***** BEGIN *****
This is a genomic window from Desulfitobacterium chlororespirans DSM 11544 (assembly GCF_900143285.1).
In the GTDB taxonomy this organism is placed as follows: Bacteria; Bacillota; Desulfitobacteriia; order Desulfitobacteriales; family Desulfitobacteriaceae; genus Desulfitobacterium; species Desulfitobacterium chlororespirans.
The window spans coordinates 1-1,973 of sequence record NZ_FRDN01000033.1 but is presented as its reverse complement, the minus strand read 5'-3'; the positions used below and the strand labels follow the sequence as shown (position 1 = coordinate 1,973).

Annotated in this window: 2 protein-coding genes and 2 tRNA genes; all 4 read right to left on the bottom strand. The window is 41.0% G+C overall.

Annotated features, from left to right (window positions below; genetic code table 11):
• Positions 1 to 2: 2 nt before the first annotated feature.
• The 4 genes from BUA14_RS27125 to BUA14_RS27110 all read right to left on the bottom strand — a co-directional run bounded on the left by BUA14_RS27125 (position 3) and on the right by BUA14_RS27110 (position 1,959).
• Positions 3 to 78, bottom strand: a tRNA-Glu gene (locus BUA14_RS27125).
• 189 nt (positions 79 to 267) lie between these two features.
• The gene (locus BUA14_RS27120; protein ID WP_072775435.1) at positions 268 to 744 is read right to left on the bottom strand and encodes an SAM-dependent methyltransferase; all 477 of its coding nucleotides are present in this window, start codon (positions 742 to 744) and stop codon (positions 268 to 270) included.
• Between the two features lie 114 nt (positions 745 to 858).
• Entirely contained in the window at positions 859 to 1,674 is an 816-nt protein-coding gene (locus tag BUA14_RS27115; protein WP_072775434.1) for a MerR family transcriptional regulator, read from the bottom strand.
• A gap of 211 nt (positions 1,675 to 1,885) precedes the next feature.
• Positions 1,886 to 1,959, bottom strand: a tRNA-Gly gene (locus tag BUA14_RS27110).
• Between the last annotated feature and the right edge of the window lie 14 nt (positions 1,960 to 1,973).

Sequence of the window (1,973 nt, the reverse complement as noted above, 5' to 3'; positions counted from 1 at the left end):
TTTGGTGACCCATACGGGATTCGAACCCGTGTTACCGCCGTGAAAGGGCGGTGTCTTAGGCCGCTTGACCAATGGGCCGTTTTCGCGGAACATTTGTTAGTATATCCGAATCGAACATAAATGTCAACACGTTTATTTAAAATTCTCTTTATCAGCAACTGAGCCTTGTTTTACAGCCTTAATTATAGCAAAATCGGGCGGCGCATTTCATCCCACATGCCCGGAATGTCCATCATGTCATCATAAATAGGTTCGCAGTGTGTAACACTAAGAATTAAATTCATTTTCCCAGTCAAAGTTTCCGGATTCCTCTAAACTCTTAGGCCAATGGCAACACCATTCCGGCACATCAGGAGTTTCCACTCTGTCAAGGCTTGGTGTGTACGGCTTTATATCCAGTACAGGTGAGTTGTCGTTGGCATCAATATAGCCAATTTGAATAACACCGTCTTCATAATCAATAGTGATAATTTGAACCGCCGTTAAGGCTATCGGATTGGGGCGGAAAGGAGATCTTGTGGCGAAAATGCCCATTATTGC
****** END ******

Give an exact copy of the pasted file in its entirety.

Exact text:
This is a genomic window from Desulfitobacterium chlororespirans DSM 11544 (assembly GCF_900143285.1).
In the GTDB taxonomy this organism is placed as follows: Bacteria; Bacillota; Desulfitobacteriia; order Desulfitobacteriales; family Desulfitobacteriaceae; genus Desulfitobacterium; species Desulfitobacterium chlororespirans.
The window spans coordinates 1-1,973 of sequence record NZ_FRDN01000033.1 but is presented as its reverse complement, the minus strand read 5'-3'; the positions used below and the strand labels follow the sequence as shown (position 1 = coordinate 1,973).

Annotated in this window: 2 protein-coding genes and 2 tRNA genes; all 4 read right to left on the bottom strand. The window is 41.0% G+C overall.

Annotated features, from left to right (window positions below; genetic code table 11):
• Positions 1 to 2: 2 nt before the first annotated feature.
• The 4 genes from BUA14_RS27125 to BUA14_RS27110 all read right to left on the bottom strand — a co-directional run bounded on the left by BUA14_RS27125 (position 3) and on the right by BUA14_RS27110 (position 1,959).
• Positions 3 to 78, bottom strand: a tRNA-Glu gene (locus BUA14_RS27125).
• 189 nt (positions 79 to 267) lie between these two features.
• The gene (locus BUA14_RS27120; protein ID WP_072775435.1) at positions 268 to 744 is read right to left on the bottom strand and encodes an SAM-dependent methyltransferase; all 477 of its coding nucleotides are present in this window, start codon (positions 742 to 744) and stop codon (positions 268 to 270) included.
• Between the two features lie 114 nt (positions 745 to 858).
• Entirely contained in the window at positions 859 to 1,674 is an 816-nt protein-coding gene (locus tag BUA14_RS27115; protein WP_072775434.1) for a MerR family transcriptional regulator, read from the bottom strand.
• A gap of 211 nt (positions 1,675 to 1,885) precedes the next feature.
• Positions 1,886 to 1,959, bottom strand: a tRNA-Gly gene (locus tag BUA14_RS27110).
• Between the last annotated feature and the right edge of the window lie 14 nt (positions 1,960 to 1,973).

Sequence of the window (1,973 nt, the reverse complement as noted above, 5' to 3'; positions counted from 1 at the left end):
TTTGGTGACCCATACGGGATTCGAACCCGTGTTACCGCCGTGAAAGGGCGGTGTCTTAGGCCGCTTGACCAATGGGCCGTTTTCGCGGAACATTTGTTAGTATATCCGAATCGAACATAAATGTCAACACGTTTATTTAAAATTCTCTTTATCAGCAACTGAGCCTTGTTTTACAGCCTTAATTATAGCAAAATCGGGCGGCGCATTTCATCCCACATGCCCGGAATGTCCATCATGTCATCATAAATAGGTTCGCAGTGTGTAACACTAAGAATTAAATTCATTTTCCCAGTCAAAGTTTCCGGATTCCTCTAAACTCTTAGGCCAATGGCAACACCATTCCGGCACATCAGGAGTTTCCACTCTGTCAAGGCTTGGTGTGTACGGCTTTATATCCAGTACAGGTGAGTTGTCGTTGGCATCAATATAGCCAATTTGAATAACACCGTCTTCATAATCAATAGTGATAATTTGAACCGCCGTTAAGGCTATCGGATTGGGGCGGAAAGGAGATCTTGTGGCGAAAATGCCCATTATTGC